Discussion Topic

Mrs. Drover and her house in "The Demon Lover."


Mrs. Drover's house in "The Demon Lover" is described as abandoned and war-damaged, reflecting her own sense of desolation and unease. Returning to the house triggers memories of a traumatic past encounter with a former lover, heightening her anxiety and fear. The house serves as a physical manifestation of Mrs. Drover's inner turmoil and unresolved emotional conflict.

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What happens after Mrs. Drover leaves the house in "The Demon Lover"?

After Mrs. Drover leaves the house, a lone taxi pulls up to pick her up.

The text tells us that Mrs. Drover walks to the main road after she leaves the house. At the busy thoroughfare, a taxi pulls up. It is as if the driver instinctively knows that Mrs. Drover needs a ride.

Unfortunately for Mrs. Drover, the taxi driver begins to drive back to her house. She begins to panic when she realizes what is happening. As she had not given any previous instructions to the driver, she is horrified at this unforeseen development. Frantically, she scratches on the glass panel to get the driver's attention.

Almost immediately, the driver brakes, causing the car to come close to stopping. The sudden action plunges Mrs. Drover forward, so that her eyes meet the driver's. It takes only a moment before a horrible realization dawns on Mrs. Drover. At this point, the author does not confirm who Mrs. Drover has seen.

However, we suspect that she has just seen her lover from the past, and this is what shocks her. Of course, the touch of magical realism here makes the ending even more startling. The question begs to be asked: did Mrs. Drover recognize the "spectral glitters" in her former lover's eyes? The word "spectral" refers to an otherworldly presence. So, has the lover returned in spirit form to take Mrs. Drover back to himself?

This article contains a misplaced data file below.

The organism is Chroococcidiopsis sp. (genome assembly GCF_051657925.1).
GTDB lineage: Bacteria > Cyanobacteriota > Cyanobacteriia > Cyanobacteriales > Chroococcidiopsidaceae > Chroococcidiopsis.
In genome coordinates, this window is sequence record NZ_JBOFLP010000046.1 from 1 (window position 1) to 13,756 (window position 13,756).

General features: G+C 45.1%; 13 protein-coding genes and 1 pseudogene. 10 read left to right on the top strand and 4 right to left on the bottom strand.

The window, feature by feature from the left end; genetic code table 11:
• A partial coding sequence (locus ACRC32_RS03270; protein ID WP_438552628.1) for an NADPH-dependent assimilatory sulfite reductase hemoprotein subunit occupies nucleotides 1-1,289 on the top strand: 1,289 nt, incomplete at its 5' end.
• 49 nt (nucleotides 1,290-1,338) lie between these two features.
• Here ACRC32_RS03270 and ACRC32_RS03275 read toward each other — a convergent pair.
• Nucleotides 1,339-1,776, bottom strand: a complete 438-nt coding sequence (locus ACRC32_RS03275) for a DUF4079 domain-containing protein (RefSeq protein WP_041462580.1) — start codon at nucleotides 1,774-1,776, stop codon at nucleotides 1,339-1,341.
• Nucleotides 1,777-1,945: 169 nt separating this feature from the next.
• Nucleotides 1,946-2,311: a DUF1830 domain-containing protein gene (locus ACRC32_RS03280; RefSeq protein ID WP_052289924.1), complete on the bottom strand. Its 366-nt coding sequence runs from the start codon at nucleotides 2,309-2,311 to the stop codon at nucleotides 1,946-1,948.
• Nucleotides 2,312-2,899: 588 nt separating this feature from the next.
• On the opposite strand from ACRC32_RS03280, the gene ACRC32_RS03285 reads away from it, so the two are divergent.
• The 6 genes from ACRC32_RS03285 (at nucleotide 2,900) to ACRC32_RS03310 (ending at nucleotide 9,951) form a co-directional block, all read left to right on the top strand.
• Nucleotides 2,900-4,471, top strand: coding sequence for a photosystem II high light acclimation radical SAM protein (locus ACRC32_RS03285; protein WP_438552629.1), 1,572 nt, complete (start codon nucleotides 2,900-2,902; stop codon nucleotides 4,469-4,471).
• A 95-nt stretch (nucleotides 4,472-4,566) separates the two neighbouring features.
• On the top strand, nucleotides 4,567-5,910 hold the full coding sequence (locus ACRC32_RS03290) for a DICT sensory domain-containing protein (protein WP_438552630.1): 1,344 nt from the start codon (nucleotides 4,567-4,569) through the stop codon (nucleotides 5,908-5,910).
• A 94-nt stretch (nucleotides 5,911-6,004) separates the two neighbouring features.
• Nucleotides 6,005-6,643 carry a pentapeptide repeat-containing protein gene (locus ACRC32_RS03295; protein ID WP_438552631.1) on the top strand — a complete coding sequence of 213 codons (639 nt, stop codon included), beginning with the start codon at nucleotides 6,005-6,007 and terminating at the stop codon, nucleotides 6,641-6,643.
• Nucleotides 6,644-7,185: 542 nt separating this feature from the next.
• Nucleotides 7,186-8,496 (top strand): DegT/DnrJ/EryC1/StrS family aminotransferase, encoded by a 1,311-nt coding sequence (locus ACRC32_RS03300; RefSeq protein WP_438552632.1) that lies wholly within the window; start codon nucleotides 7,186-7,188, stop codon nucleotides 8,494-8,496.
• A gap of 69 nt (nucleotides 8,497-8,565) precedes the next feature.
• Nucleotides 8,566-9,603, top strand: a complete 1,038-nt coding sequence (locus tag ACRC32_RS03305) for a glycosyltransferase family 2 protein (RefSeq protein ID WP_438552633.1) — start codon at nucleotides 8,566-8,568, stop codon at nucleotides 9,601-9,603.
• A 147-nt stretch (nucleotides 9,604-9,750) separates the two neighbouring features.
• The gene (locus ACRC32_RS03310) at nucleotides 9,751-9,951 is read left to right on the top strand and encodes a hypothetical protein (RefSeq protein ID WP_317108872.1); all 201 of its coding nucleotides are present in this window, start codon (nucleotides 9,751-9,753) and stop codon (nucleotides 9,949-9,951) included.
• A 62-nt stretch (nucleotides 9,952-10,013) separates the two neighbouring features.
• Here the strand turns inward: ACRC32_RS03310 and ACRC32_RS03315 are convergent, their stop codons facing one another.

The author suggests that this is exactly what happens in the last line of the story. The word "hinterland" evokes images of otherworldly regions, beyond the comprehension of our human consciousness.

After that she continued to scream freely and to beat with her gloved hands on the glass all round as the taxi, accelerating without mercy, made off with her into the hinterland of deserted streets.

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What happens after Mrs. Drover leaves the house in "The Demon Lover"?

     There is not much that happens after Mrs. Dover leaves the house, but it is where everything in the story comes together.  She leaves the house when a draft of air suggests someone is leaving the basement or is in the house with her. She quickly descends the stairs and exits the house with some relief her disturbing journey is near completion. Mrs. Dover quickly finds a taxi in a deserted area and is thankful for her luck. However, upon entering the cab it begins to drive back toward the house although she has not given directions to the driver. She knocks on the glass to get his attention. Staring into the eyes of the driver she is paralyzed for a few moments. Then she begins to scream.

     The last few minutes of Mrs. Dover's journey make up very little of the overall storyline. However, it is these last few minutes that beautifully tie in the entire story to the culminating point. The reader is left to ponder her ultimate fate.

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Why did everyone leave Mrs. Drover's house in The Demon Lover?

The story is set during World War II, in 1941. The Drover family has left their London home to live in the countryside because of the Nazi blitz or bombing raids that were to break the British spirit and help defeat the country. In fact, everyone on Mrs. Drover's street has left, except for a part-time caretaker. The empty, unhomelike quality of a deserted street and a boarded up, deserted house, adds to the ghostly aspect of this story.

Because it is wartime, and because Mrs. Drover has returned to an empty, eerie home, she is triggered to remember an earlier war, World War I, and a soldier she met then, especially because an unstamped letter from him mysteriously appears on the hall table.

War is an important backdrop to this story. We realize as the story unfolds that Mrs. Drover is in the process of living through two world wars. She was young in 1916, when her lover left to go to war, and she is in her forties now, but the trauma of war—and now its repetition—has marked her life, as it did so many people of her generation. It seems appropriate that a threatening lover who left in one war would reappear in ghostly form in the next war.

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